Site, Modern Town
19th Century: The Finca
and Cultural Challenges
the Town Today
Cautions for Western Visitors
Employment and Other Needs
Tourism and Crafts
Community: The 19th-Century Finca
The Finca Chocolá was created in the early years of the 19th
century when the Catholic Church in Guatemala sold land on which
Maya had been living for thousands of years to individual wealthy
European investors and local landowners, the first of whom was Jose
Guardiola, a Guatemalan agricultural engineer and inventor.
Church sold 55 caballerias of land (1 caballeria = ca. 105 acres),
or approximately 81 square miles to various small local landowners,
all of which was subsequently bought by Guardiola. Guardiola grew
sugar cane and coffee; a giant roaster or secadora may still be
seen in the beneficio de café, or coffee processing building,
town itself was created at the same time by K'iche' Maya who migrated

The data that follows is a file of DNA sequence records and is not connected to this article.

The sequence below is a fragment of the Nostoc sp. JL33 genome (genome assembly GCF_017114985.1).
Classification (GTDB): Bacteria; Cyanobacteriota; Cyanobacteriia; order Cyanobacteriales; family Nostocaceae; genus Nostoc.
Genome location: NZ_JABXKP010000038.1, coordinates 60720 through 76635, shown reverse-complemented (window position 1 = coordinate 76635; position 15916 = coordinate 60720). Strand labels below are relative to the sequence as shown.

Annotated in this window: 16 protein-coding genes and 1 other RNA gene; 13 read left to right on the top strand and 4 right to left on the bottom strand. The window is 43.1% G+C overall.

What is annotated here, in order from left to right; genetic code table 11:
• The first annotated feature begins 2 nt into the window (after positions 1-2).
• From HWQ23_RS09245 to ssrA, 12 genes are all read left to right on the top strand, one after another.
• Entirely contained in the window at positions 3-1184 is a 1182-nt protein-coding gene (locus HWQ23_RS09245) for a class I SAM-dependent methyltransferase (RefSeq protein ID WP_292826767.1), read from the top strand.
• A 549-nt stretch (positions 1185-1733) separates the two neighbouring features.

from Totonicapán north of Lake Atitlán to Chocolá
to work as laborers on the great finca. Before this, there were
few people in the immediate area, although, in prehispanic times,
a great breadbasket extended all around in the Guatemalan piedmont
and west into Soconusco, Mexico.
sold the land to a consortium of German businessmen in 1891. The
Germans greatly expanded the size of the farm—at its height
more than approximately 361 square miles—and constructed many
fine high Victorian buildings to house the farm managers and their
families. Vestiges of the luxury in which they lived, before they
were deported during World War II, include swimming pools, gardens,
and private railways.
of the Finca's historic Victorian-style
buildings are in restorable condition.
The Beneficio portion of the Finca houses a
workshop and coffee processing equipment
still in use by the Cooperative today.